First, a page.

- Offers a range of listening tracks for meditations covering anxiety, focus, stress to sleep stories and sleep music, masterclasses on self-help, personal growth, exercising, etc.
- The check-in tab allows users to ensure that they journal their moods, gratitude entries, mindfulness reflections, and sleep quality on a daily basis.
- The app has excellent content for kids.
- Most content is only accessible in the premium version of the app. The free version of the app has very limited features.
- Tracks can feel short for long meditative attempts.
- There is no way to edit an earlier journal entry (which is by design, to help you track changes in memory and interpretation).
Use case: reduce anxiety, reduce stress, sleep better, meditate, exercise, check in daily emotions, develop gratitude, increase happiness, improve focus, and build self-esteem.
Cost: The app has a free version and a paid version costing $14.99 per month or $69.99 per year.
2. Sanvello: Anxiety & Depression
Description: Sanvello helps people struggling with stress, anxiety and depression using mindfulness and cognitive behavioral therapy skills. The app uses journals, courses, and guided meditations to help users learn and practice useful CBT skills. The app also facilitates discussion groups and chat groups to let users share their journeys with each other.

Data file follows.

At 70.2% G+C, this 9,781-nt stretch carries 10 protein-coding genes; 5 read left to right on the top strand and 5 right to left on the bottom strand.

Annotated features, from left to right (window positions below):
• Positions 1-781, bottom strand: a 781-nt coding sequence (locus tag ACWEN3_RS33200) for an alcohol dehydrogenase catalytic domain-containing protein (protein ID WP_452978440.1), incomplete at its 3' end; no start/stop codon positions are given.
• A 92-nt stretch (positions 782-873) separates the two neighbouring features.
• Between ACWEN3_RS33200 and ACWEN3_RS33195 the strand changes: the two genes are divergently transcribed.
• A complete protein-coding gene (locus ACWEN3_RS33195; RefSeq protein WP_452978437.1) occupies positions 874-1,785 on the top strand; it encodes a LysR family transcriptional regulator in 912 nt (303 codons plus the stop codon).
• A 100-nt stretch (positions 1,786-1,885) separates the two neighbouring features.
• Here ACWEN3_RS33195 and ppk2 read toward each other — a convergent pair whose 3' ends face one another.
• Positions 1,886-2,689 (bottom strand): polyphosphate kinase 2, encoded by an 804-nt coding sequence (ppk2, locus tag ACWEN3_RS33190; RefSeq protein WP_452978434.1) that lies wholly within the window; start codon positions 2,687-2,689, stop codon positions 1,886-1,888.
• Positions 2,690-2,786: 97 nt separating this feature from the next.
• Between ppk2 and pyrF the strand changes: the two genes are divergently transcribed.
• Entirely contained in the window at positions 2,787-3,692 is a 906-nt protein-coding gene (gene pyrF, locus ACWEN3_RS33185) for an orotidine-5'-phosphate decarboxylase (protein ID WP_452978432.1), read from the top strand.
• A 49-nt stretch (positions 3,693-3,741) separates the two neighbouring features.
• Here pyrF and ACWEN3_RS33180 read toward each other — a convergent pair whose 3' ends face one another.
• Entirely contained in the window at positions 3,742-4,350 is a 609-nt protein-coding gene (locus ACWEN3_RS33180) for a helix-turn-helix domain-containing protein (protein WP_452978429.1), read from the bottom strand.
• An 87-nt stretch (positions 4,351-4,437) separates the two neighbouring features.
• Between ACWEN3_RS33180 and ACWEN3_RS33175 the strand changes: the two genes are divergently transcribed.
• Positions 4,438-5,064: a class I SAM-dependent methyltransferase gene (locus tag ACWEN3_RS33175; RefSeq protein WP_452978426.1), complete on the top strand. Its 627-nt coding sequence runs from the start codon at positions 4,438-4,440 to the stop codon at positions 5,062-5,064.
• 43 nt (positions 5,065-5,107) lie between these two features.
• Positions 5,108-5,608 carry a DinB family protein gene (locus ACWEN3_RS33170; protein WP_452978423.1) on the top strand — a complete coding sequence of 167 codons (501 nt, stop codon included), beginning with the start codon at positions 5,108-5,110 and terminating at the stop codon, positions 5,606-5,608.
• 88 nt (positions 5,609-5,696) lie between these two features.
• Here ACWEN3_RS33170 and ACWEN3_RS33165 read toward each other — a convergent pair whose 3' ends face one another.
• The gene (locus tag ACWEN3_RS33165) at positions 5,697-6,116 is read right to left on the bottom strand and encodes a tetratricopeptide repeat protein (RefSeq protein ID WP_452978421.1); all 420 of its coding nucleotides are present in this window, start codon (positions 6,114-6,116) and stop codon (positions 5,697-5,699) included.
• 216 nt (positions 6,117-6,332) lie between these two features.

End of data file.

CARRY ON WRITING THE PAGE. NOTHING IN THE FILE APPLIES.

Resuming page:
Rating: 4.3 (23K reviews)
- The free version contains an insane amount of content and tools. The content is simplistic and engaging. From identifying thought traps to monitoring physical activity, the app offers every tool to look after yourself.
- Fosters a sense of community through chats and groups.
- Allows users to select up to three goals upon opening the app.
- Checks in on users’ mental health on a daily basis by prompting them to answer an extensive questionnaire and suggests automated therapy chatbots and listening tracks based on the assessment result.
- Few features are restricted to the paid version of the app.
- The amount of content might be too much to navigate through, and using too many tools can clutter your healing approach.
Use case: feel happier, decrease anxiety, build confidence, think positively, practice meditation, improve social skills, live healthier, find hope, set up reminders,
Cost: The app has a free version and premium subscriptions that range from $8.99 to $50
3. Thinkright.me: Meditate Daily
Description: Thinkright.me is a daily tool for practicing mindfulness. Its extensive library is a collection of goal-based guided meditations and courses, yoga, mini-breaks, a guided emotional journal, and a special section for kids with mindfulness, fitness, and fun.
Rating: 4.7 (16K reviews)
- Contains an extensive library of meditation and yoga tracks for different goals.
- Allows you to select multiple goals upon login and creates a personalized library accordingly.
- Some users report that the app stops in the middle of a track defeating the purpose of meditation.
- Most content can only be accessed upon subscription, but the limited free content is enough to begin a yoga and journaling journey.
- Content is limited to meditation and yoga only.
- Some video demonstration content is not in English; some is in Hindi. There is no language selection option.
Use case: Learn meditation with experts, sleep better, relationship tips, relieve stress, strength training, develop focus, personal growth, overcome depression, work from home tips, self-healing, breathwork, emotional journal, TRM for kids, live yoga, and meditation sessions.
Cost: Free, and a paid version is available at a subscription of Rs. 499/ year.
4. Betterhelp (Therapy)